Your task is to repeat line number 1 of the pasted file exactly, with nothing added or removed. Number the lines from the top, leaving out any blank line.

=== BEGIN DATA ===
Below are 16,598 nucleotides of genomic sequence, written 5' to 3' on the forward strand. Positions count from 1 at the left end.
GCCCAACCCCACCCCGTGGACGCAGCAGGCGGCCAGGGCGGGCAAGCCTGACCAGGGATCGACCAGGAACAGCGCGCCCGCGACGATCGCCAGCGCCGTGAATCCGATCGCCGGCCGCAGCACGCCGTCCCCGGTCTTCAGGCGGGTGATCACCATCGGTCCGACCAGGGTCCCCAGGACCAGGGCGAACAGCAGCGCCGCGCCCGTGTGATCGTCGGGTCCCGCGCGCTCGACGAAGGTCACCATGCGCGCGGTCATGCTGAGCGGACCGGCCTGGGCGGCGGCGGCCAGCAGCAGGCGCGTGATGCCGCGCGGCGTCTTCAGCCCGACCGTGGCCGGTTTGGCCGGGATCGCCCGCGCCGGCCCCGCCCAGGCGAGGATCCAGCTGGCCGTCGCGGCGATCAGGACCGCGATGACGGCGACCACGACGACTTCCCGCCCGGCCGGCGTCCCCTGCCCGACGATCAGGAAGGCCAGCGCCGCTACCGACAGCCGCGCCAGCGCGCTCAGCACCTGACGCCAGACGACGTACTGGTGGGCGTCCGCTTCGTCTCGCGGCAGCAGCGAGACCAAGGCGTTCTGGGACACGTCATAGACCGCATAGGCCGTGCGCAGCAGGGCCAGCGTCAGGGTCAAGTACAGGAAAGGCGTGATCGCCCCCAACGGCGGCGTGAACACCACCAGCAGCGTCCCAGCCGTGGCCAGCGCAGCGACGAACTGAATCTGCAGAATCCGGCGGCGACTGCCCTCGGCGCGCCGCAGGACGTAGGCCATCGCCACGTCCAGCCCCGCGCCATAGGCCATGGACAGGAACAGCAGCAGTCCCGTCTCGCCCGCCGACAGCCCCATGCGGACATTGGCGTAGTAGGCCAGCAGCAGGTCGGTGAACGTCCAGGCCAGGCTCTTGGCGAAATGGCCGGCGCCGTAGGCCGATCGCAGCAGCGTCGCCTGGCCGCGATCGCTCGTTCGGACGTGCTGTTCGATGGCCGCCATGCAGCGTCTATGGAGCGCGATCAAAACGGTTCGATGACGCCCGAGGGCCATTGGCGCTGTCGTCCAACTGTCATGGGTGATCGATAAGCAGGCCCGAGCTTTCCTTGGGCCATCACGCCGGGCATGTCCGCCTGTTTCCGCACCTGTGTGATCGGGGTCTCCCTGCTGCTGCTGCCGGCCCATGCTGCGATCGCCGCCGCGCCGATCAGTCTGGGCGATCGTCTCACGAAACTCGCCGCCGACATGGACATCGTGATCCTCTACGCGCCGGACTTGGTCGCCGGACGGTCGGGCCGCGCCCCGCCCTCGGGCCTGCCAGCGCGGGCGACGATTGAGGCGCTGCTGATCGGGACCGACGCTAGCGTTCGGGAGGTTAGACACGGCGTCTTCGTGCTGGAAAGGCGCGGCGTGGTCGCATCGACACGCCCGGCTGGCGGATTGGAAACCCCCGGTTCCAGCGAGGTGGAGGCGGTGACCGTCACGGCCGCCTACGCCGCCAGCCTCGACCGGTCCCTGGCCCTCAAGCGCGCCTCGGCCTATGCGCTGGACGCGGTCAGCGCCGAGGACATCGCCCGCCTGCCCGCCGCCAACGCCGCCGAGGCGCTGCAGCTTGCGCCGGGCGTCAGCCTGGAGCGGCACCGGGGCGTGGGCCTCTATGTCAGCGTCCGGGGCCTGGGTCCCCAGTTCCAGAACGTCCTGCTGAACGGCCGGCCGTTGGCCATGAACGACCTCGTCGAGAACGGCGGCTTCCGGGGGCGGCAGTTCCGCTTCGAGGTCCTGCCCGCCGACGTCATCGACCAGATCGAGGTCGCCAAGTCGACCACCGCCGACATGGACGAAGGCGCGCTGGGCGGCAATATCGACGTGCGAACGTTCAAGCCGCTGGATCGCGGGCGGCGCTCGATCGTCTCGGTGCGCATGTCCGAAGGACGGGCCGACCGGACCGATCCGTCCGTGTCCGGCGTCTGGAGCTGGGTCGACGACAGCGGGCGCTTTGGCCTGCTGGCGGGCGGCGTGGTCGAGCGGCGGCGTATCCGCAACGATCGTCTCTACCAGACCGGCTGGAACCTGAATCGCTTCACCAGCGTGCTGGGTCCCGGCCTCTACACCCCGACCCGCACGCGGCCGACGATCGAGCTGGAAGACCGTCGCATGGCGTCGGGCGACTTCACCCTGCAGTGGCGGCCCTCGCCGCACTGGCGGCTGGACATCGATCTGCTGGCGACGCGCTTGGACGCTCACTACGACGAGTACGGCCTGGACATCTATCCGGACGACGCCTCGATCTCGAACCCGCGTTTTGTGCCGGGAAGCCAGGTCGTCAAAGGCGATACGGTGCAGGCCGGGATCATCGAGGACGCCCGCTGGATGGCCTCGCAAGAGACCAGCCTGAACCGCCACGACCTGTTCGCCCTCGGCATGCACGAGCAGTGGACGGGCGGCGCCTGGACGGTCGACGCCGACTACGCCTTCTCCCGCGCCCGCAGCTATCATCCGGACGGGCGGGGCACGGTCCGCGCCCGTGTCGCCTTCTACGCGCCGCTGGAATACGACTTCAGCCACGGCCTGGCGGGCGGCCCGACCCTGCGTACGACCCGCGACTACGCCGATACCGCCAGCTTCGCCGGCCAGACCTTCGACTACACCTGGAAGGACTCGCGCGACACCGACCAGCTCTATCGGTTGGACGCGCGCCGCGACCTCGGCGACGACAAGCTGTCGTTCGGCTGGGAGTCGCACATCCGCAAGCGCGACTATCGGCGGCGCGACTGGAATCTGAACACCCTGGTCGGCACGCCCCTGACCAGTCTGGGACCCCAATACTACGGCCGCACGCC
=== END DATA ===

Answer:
Below are 16,598 nucleotides of genomic sequence, written 5' to 3' on the forward strand. Positions count from 1 at the left end.